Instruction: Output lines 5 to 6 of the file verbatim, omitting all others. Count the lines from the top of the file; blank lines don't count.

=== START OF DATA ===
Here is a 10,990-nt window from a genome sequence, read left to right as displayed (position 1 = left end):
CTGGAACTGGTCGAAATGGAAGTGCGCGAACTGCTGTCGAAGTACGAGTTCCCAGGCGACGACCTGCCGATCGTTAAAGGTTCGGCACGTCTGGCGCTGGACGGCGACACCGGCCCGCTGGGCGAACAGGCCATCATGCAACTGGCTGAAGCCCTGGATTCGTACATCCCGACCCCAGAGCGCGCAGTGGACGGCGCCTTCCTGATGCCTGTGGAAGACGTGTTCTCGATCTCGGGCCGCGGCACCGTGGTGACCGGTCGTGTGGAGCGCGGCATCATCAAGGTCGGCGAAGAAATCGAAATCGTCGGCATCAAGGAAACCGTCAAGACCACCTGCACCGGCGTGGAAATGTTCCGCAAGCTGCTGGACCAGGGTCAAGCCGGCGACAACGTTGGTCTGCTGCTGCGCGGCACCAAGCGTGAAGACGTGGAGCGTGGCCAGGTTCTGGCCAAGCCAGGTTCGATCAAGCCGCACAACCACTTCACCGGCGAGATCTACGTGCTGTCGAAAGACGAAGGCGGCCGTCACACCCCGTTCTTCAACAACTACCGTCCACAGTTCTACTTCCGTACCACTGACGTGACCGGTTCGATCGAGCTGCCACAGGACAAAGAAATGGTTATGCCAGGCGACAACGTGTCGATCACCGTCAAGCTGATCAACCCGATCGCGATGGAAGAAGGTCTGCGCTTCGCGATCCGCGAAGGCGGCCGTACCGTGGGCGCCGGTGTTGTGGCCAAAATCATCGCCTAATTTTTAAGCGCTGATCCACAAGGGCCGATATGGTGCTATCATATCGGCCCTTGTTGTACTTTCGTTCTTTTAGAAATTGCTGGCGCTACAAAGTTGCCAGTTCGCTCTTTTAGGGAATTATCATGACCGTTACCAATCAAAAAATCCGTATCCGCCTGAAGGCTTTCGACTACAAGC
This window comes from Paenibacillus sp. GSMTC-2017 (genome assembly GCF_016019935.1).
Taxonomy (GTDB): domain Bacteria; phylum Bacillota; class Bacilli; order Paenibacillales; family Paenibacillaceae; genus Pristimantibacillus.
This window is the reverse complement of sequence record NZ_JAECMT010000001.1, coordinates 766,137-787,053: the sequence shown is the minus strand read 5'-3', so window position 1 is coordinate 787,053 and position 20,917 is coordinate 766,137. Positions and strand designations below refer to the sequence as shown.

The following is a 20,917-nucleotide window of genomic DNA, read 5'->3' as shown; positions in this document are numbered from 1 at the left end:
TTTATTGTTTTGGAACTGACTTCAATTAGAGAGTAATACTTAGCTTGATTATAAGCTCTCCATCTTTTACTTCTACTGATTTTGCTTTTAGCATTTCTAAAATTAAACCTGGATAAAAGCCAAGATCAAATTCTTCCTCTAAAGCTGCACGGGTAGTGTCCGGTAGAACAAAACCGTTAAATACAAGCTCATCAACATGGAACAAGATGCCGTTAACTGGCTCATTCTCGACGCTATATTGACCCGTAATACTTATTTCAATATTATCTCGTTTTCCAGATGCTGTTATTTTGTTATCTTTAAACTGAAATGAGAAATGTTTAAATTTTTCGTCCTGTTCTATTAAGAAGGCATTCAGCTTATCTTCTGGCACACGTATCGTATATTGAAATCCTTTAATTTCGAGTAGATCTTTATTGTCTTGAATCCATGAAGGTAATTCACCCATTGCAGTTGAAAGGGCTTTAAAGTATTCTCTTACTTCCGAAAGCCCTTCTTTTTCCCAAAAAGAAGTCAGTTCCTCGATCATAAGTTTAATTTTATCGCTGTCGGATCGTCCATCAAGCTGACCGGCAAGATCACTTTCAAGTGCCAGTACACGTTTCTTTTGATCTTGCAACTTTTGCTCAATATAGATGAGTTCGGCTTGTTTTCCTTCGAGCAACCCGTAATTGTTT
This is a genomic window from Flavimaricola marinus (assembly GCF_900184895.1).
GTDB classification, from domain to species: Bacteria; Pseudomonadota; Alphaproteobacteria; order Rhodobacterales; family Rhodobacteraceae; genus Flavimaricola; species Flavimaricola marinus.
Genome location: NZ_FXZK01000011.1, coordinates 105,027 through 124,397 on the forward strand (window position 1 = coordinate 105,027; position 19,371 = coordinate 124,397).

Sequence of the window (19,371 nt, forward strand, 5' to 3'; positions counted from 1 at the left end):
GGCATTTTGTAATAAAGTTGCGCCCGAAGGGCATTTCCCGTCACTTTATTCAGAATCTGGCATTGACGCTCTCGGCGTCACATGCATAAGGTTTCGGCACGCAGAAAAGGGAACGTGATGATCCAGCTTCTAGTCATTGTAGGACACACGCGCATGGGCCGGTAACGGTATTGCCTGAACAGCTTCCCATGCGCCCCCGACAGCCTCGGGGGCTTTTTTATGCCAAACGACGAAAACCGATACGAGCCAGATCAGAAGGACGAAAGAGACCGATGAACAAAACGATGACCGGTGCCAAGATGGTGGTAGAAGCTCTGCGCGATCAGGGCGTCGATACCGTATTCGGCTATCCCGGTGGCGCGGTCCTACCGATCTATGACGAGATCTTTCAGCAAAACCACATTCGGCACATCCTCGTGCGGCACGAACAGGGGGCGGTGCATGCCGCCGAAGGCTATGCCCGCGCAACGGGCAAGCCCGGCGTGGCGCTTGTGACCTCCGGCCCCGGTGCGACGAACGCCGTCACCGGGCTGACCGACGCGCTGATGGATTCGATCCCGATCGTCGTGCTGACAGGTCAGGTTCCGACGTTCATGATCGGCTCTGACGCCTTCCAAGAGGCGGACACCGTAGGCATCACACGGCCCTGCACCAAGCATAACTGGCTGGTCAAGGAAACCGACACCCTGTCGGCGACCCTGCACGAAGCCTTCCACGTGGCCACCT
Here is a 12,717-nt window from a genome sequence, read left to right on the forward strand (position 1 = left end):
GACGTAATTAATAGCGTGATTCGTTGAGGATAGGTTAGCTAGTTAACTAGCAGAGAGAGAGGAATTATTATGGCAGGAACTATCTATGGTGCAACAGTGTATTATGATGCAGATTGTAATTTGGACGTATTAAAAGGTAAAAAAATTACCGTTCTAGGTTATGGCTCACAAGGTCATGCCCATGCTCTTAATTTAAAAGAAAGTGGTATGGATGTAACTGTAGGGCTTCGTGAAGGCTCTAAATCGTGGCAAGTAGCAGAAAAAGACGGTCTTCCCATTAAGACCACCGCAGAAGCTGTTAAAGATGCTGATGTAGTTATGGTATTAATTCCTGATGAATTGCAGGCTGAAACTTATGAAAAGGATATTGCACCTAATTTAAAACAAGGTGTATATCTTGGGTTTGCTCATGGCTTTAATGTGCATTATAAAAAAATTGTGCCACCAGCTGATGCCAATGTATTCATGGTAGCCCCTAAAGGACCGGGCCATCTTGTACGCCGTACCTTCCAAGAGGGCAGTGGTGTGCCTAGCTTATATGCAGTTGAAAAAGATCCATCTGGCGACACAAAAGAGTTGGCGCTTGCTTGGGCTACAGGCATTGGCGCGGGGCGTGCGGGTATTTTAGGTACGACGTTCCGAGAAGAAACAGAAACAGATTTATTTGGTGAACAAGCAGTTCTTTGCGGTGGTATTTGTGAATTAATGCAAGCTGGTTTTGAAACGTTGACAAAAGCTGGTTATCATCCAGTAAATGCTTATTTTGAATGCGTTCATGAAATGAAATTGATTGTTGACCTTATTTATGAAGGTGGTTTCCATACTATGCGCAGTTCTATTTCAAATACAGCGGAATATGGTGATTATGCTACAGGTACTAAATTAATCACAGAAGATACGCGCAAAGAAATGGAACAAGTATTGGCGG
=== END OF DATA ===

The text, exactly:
This window is the reverse complement of sequence record NZ_JAECMT010000001.1, coordinates 766,137-787,053: the sequence shown is the minus strand read 5'-3', so window position 1 is coordinate 787,053 and position 20,917 is coordinate 766,137. Positions and strand designations below refer to the sequence as shown.

The following is a 20,917-nucleotide window of genomic DNA, read 5'->3' as shown; positions in this document are numbered from 1 at the left end: